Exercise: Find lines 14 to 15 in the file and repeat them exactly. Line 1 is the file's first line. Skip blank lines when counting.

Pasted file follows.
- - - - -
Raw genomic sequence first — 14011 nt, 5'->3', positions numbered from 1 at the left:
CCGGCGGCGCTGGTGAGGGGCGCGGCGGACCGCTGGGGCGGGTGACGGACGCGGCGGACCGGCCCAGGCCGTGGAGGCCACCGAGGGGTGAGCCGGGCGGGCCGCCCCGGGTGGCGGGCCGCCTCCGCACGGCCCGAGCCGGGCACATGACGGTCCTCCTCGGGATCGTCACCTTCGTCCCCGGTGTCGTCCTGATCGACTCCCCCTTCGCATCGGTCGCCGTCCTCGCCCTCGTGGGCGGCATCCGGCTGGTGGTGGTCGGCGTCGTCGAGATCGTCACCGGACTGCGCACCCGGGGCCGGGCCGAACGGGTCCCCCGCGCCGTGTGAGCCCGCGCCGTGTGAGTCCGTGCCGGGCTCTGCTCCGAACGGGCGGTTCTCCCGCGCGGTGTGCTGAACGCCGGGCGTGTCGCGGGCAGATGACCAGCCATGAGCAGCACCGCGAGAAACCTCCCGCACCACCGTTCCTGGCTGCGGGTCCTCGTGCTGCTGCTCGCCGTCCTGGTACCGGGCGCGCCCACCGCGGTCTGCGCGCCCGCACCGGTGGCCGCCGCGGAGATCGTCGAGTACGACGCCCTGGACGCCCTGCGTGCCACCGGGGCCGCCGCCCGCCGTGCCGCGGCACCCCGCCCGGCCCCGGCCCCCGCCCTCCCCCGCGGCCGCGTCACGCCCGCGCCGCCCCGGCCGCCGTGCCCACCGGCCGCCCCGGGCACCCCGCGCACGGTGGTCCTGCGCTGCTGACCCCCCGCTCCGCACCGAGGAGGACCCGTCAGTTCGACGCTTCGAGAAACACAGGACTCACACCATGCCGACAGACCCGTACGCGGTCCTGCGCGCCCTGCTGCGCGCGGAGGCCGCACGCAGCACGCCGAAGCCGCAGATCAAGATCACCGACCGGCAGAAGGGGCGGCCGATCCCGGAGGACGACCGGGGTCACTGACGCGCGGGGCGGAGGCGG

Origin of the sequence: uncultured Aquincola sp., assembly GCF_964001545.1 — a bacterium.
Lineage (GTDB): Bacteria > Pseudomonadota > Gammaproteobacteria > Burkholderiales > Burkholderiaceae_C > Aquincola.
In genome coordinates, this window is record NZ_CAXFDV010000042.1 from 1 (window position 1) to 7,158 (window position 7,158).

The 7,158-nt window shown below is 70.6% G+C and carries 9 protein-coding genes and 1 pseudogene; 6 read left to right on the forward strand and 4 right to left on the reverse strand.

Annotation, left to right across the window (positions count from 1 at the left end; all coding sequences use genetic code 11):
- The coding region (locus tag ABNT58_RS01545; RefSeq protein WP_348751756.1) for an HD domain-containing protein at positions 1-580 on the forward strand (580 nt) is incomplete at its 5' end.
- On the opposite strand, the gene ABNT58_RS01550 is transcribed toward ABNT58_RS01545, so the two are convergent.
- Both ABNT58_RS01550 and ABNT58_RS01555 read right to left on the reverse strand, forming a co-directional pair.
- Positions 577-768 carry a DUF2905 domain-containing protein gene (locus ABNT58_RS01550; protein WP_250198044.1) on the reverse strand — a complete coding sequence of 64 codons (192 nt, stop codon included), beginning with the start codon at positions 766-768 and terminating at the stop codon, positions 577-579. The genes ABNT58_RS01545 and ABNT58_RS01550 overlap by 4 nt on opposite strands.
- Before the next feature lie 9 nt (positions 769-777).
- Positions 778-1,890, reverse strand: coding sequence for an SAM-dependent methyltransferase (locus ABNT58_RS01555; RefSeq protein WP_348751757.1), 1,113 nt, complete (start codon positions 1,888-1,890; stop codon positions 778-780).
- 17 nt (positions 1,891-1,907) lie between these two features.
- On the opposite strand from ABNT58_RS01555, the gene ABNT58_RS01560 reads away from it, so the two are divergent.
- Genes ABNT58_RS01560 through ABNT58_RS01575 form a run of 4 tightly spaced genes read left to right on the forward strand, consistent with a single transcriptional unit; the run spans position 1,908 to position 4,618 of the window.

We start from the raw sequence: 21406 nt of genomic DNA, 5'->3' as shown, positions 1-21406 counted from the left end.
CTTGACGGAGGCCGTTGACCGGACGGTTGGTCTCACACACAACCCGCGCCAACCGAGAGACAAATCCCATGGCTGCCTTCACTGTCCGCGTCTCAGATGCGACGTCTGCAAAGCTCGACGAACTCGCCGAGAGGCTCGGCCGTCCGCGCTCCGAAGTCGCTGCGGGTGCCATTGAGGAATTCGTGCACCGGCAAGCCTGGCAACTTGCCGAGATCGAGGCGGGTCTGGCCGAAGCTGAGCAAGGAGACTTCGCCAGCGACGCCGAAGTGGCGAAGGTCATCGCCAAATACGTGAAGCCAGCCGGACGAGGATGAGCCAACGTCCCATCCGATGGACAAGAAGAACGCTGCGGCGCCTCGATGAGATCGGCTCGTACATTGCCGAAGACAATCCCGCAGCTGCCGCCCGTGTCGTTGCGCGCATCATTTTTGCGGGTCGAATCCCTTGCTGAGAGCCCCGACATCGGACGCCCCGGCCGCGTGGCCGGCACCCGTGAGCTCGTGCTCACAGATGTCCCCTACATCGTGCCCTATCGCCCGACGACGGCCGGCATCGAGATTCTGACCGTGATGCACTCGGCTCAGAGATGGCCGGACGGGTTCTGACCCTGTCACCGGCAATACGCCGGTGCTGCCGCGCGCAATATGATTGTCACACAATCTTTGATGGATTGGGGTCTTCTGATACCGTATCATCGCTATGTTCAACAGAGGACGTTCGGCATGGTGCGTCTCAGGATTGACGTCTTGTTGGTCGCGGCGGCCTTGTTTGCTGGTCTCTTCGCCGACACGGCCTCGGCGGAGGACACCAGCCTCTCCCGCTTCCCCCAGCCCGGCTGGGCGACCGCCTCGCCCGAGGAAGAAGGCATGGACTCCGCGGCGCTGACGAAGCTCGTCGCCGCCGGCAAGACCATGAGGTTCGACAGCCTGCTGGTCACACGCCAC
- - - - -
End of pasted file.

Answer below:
- 17 nt (positions 1,891-1,907) lie between these two features.
- On the opposite strand from ABNT58_RS01555, the gene ABNT58_RS01560 reads away from it, so the two are divergent.